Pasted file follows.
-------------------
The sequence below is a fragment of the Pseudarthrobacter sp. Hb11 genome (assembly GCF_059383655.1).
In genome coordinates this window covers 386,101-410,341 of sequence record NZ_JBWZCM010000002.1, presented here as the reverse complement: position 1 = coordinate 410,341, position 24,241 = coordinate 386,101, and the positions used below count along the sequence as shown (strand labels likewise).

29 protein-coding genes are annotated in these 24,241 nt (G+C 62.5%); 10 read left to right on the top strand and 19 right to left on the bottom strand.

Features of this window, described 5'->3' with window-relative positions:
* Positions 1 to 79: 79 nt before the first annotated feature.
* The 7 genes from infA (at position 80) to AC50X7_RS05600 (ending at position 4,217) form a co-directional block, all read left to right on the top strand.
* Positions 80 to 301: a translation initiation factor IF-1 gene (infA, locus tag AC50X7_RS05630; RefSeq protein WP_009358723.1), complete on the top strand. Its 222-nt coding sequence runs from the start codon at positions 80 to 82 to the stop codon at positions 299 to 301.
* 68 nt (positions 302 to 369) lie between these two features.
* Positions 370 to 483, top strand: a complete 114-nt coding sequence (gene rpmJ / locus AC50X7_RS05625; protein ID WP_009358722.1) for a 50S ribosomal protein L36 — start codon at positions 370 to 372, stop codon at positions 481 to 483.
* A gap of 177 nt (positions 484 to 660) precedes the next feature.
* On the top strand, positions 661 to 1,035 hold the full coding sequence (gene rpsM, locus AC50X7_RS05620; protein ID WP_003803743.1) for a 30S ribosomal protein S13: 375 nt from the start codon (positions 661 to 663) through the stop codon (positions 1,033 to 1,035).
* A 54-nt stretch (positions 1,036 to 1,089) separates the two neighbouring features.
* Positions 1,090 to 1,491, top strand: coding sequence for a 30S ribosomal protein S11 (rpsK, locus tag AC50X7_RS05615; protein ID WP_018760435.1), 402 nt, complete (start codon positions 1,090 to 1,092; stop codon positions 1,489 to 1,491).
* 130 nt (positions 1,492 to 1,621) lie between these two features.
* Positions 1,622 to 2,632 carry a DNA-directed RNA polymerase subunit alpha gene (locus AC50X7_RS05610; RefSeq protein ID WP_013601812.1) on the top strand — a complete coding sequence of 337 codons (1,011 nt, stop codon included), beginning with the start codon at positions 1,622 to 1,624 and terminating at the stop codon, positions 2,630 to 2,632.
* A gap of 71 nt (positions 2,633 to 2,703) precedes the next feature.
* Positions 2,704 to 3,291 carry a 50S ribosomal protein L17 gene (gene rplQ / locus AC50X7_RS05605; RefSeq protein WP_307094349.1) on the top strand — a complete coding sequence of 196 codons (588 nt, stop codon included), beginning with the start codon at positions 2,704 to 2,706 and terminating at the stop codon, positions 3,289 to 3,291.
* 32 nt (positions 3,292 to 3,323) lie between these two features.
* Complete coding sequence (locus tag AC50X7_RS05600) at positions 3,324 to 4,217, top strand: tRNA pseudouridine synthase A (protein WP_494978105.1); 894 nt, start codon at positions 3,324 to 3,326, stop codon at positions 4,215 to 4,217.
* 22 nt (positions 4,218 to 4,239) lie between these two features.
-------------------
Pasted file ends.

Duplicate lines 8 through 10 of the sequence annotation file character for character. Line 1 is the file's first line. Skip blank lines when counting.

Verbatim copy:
* 68 nt (positions 302 to 369) lie between these two features.
* Positions 370 to 483, top strand: a complete 114-nt coding sequence (gene rpmJ / locus AC50X7_RS05625; protein ID WP_009358722.1) for a 50S ribosomal protein L36 — start codon at positions 370 to 372, stop codon at positions 481 to 483.
* A gap of 177 nt (positions 484 to 660) precedes the next feature.